smoke causes irritation of the
                                      eye, nose, and throat
                                      '•. Passive smoking can also
                                      irritite; the lungs, leading to
                                      cotighuig, excess phlegm,
                                      . chest discomfort and reduced
                                      lung function,
                                      • Secondhand smoke may ,
                                      affect the .cardiovascular'.   •' •
                                      system, and some, studies have
                                      linked exposure to second-
                                      hand smoke with the onset of
                                      chest pain.
 For Kiore IH!orneafion
 U.S. Environmental  •
 Protection Agency
 Indoor Air Quality
 Information Clearinghouse
 P.O. Box 37133
 Washington, DC 20013-7133
 Office on Smoking and
• Health/Centers for Disease
 Control and Prevention
 Mail Stop K-50
 4770 Buford Highway, NJB.
• Atlanta, GA 30341-3724
 National Cancer Institute
 Building 31, Room 10A24
 9000 Rockville Pike
 Bethesda, MD 20892
 National Heart, Lung, and
 Blood Institute
 Information Center
 P.O. Box 30105
 Bethesda, MD 20824-0105
 National Institute
 for Occupational Safety
 and Health
 4676 Columbia Parkway
 Cincinnati, OH 45226-1998

  « Don't smoke in your house or
  permit others to do so.
  « If a family member insists on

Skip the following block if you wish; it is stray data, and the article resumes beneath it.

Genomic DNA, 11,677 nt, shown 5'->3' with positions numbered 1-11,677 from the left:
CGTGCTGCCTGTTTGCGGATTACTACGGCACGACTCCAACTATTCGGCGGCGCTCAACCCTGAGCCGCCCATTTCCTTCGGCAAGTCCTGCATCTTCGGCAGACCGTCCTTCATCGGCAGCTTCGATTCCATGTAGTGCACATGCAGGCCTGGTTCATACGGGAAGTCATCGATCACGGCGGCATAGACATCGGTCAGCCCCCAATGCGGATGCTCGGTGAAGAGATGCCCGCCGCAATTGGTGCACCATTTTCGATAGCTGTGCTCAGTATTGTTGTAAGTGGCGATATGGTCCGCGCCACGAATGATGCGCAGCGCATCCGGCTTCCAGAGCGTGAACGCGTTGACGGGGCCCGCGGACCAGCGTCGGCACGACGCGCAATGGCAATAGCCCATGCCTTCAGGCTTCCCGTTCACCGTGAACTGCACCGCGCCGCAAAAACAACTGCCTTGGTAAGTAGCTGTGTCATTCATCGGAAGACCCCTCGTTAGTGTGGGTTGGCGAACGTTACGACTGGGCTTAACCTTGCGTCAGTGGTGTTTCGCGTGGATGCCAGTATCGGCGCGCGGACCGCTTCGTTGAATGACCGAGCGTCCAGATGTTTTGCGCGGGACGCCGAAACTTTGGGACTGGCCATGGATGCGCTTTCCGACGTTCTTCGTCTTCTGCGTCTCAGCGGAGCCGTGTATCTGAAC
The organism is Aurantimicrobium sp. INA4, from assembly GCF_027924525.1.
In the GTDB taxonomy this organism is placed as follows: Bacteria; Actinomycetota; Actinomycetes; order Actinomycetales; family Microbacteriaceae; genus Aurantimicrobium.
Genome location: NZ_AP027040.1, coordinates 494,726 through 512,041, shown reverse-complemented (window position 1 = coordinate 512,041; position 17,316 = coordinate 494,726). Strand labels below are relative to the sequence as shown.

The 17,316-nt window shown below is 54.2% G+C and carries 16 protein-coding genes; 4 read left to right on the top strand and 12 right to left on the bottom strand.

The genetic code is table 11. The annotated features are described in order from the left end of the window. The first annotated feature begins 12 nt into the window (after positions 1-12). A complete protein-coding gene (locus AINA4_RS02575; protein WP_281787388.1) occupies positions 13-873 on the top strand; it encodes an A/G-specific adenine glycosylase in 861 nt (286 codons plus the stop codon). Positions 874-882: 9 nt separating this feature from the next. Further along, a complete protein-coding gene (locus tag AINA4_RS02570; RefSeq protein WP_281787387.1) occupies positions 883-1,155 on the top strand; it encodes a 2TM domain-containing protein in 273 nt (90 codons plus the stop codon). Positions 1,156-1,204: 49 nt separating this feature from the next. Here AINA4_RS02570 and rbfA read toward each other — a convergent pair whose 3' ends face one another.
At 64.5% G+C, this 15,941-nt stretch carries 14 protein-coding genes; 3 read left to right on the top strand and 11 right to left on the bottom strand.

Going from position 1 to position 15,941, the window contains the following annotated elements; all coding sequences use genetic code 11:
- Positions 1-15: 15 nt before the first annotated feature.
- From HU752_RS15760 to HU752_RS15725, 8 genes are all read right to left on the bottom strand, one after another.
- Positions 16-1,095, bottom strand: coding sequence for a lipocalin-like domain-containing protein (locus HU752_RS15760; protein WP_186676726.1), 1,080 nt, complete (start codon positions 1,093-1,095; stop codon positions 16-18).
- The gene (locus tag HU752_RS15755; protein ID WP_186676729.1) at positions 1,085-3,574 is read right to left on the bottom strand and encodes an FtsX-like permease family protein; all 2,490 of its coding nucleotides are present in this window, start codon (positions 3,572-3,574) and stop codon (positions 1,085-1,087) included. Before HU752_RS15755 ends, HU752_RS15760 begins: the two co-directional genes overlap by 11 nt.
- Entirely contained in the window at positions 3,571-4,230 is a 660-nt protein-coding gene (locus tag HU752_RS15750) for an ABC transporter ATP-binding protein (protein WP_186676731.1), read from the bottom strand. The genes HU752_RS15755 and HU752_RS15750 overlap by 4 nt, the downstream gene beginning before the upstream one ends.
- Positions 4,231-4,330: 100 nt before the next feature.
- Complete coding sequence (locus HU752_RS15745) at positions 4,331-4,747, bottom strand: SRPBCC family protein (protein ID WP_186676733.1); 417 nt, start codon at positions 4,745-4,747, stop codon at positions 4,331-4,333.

smoking indoors, increase
  ventilation in the area where
  smoking takes place. Open
  windows or use exhaust fens.
  • Do not smoke if children are
  present, particularly infants and
  toddlers. They are particularly
  susceptible to the effects of
  passive smoking.
  • Don't allow baby-sitters or
  others who work in your home to
  smoke in the house or near your

  EPA recommends that every
  organization dealing with
'  children have a smoking policy
  that effectively protects children
  from exposure to environmental
  tobacco smoke.
  • Find out about the smoking
  policies of the day care provid-
  ers, pre-schools, schools, and
  other care-givers for your
  • Help other parents understand
  the serious health risks to
  children from secondhand
  smoke.  Work with parent/
  teacher associations, your school
  board and school administrators,
community leaders, and other
concerned citizens to make your
cliild's environment smoke free.

EPA recommends that every
company have a fhioMng policy
that effectively protects non-
smokers from involuntary
ejcposure to tobacco smoke.
Many businesses and organiza-
Sons already have smoking
policies in place but these poli-
cies vary in their effectiveness.
• If your company does not have
a smoking policy that effectively
controls secondhand smoke,
work with appropriate manage-
ment and labor organizations to